You probably send a bunch of texts everyday.
But when you hit send, what happens? How does your message make its way across the room
or to the other side of the world, to someone else’s phone? I’m Greg, and What The Physics?! To send a message out of your phone, electricity
from your battery jiggles electrons in the antenna of your phone, giving off a kind of
light. Not visible light like the filament of a lightbulb gives off, but longer wavelengths,
radio waves, which can be thought of as invisible light. So, how does that invisible light encoded
your message? Well, How would you do it with a flashlight? Maybe you’d shine it on and
off with some sort of code, like Morse code. Dots and dashes. Or ones and zeros, binary.
When your phone and sends the letter U it turns it into a 01010101. Or the message “Why
don’t we text in binary?” is this. Then the antenna in your phone sends out the ones
and zeros in short jiggle stop jiggle stop jiggle stop jiggle stop. Where does the light encoding your message
go? Straight to your friends phone? To a satellite? Nope, the antenna in your phone is too tiny,
and can only send the message a few miles, so to where? You may have never noticed them before, but
if you keep your eyes open you might spot some of these strange fake trees. Have you
ever wondered why it’s called a cell phone? Well antenna towers at like these are every
few miles, or closer, even in what appears to be the middle of nowhere. Every antenna
tower presides over an area of land around it called a cell. These cells divide our land.
And when you send a text from inside a cell, A sphere of invisible light emanates outward
from your phone to an antenna tower jiggling its electrons and transferring the message. But you aren’t the only one sending out invisible
light. How does the tower know that your message didn’t come from somebody else? Like all light,
visible and invisible, for radio waves come in different frequencies, for visible light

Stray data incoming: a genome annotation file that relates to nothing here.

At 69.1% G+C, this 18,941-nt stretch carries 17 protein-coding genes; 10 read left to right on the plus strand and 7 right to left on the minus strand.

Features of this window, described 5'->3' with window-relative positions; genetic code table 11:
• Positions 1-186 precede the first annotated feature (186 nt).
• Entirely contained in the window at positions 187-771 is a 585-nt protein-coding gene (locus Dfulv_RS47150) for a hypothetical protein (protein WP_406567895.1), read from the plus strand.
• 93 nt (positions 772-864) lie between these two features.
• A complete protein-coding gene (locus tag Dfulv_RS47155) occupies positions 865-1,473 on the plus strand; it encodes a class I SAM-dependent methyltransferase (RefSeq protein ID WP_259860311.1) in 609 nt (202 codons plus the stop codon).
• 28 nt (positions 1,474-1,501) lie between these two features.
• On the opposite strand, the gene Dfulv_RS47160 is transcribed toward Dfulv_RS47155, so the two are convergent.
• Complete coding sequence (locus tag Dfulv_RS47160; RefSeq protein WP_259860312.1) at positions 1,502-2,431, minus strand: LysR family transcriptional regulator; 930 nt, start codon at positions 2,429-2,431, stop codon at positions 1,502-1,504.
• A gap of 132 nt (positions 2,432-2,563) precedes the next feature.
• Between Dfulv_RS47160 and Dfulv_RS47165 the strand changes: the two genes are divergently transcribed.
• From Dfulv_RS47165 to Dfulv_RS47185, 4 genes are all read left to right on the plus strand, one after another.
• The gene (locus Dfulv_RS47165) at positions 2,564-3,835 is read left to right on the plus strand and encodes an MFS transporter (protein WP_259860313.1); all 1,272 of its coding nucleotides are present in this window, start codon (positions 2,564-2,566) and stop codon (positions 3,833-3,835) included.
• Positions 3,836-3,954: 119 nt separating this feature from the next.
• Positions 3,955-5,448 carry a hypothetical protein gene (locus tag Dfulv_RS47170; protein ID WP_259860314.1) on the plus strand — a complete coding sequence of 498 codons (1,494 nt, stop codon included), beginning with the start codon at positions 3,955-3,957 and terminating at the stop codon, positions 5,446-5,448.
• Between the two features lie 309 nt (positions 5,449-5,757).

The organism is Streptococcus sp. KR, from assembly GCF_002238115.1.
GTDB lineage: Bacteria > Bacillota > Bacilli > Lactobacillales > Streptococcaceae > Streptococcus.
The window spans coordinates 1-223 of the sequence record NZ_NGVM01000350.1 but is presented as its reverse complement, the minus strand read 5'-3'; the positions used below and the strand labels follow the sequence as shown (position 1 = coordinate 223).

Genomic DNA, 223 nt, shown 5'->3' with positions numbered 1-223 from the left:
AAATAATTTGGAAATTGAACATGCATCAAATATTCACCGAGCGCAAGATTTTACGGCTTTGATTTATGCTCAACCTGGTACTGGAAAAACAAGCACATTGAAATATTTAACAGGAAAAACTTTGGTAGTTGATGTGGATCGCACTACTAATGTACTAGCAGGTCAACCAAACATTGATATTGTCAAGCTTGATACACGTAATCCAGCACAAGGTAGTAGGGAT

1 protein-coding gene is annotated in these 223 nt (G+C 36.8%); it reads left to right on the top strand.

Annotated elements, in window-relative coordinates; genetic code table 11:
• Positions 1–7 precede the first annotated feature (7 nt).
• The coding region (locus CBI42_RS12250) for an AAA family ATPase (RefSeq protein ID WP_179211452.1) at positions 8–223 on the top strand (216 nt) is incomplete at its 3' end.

that’s different colors. Imagine you have a bunch of people shining
a flashlight Morse code at you, But you can’t tell them apart. If you tell one person, “only
shine in the red,” and another person, “only shine in green,” then you can distinguish
them. That’s kind of what happens with phones. The tower tells my phone, “only text in
these particular frequencies,” and tell your phone, “text in these different frequencies.”
It’s like I am texting in green, and you’re texting in red. And all across cities and towns, spheres of
different frequencies are emanating outward from phones. Now your cell tower knows your message came
from you and it needs to send it to your friend. But how does it know where your friend is?
Well, you might as well call it a brain cell, because it’s connected to all the other cells
through a network of computers that knows all. It watches an tracks your friend, you
and everyone you know. When ever your phone’s on, wherever you go, the big computer brain
of your cellular network knows… your friend is in this cell. And to relay the message to them, the big
computer brain sends the message through cables to their cell ,where now, everything happens
in reverse. That cell tower send out a particular frequency to your friend’s phone, those
radio waves jiggle their antenna, that becomes zeros and ones, which are translated into
the message. And that’s what happens when you send a text.